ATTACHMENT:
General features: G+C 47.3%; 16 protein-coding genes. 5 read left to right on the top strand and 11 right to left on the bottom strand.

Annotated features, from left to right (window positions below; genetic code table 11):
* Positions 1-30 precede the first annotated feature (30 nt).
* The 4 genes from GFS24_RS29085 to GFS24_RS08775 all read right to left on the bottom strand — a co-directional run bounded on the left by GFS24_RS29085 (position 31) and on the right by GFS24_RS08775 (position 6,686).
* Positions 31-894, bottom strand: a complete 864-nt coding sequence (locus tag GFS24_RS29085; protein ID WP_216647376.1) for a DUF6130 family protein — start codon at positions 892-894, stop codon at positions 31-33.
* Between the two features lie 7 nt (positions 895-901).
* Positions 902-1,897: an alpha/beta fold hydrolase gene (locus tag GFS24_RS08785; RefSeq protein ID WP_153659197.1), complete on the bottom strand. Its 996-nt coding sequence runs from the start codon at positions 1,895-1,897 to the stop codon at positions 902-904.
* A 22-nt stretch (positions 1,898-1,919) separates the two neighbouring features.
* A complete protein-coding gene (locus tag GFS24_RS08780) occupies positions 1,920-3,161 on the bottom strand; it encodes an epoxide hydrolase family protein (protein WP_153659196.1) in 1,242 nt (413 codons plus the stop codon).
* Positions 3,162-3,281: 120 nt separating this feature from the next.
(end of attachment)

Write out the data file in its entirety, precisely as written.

General features: G+C 47.3%; 16 protein-coding genes. 5 read left to right on the top strand and 11 right to left on the bottom strand.

Annotated features, from left to right (window positions below; genetic code table 11):
* Positions 1-30 precede the first annotated feature (30 nt).
* The 4 genes from GFS24_RS29085 to GFS24_RS08775 all read right to left on the bottom strand — a co-directional run bounded on the left by GFS24_RS29085 (position 31) and on the right by GFS24_RS08775 (position 6,686).
* Positions 31-894, bottom strand: a complete 864-nt coding sequence (locus tag GFS24_RS29085; protein ID WP_216647376.1) for a DUF6130 family protein — start codon at positions 892-894, stop codon at positions 31-33.
* Between the two features lie 7 nt (positions 895-901).
* Positions 902-1,897: an alpha/beta fold hydrolase gene (locus tag GFS24_RS08785; RefSeq protein ID WP_153659197.1), complete on the bottom strand. Its 996-nt coding sequence runs from the start codon at positions 1,895-1,897 to the stop codon at positions 902-904.
* A 22-nt stretch (positions 1,898-1,919) separates the two neighbouring features.
* A complete protein-coding gene (locus tag GFS24_RS08780) occupies positions 1,920-3,161 on the bottom strand; it encodes an epoxide hydrolase family protein (protein WP_153659196.1) in 1,242 nt (413 codons plus the stop codon).
* Positions 3,162-3,281: 120 nt separating this feature from the next.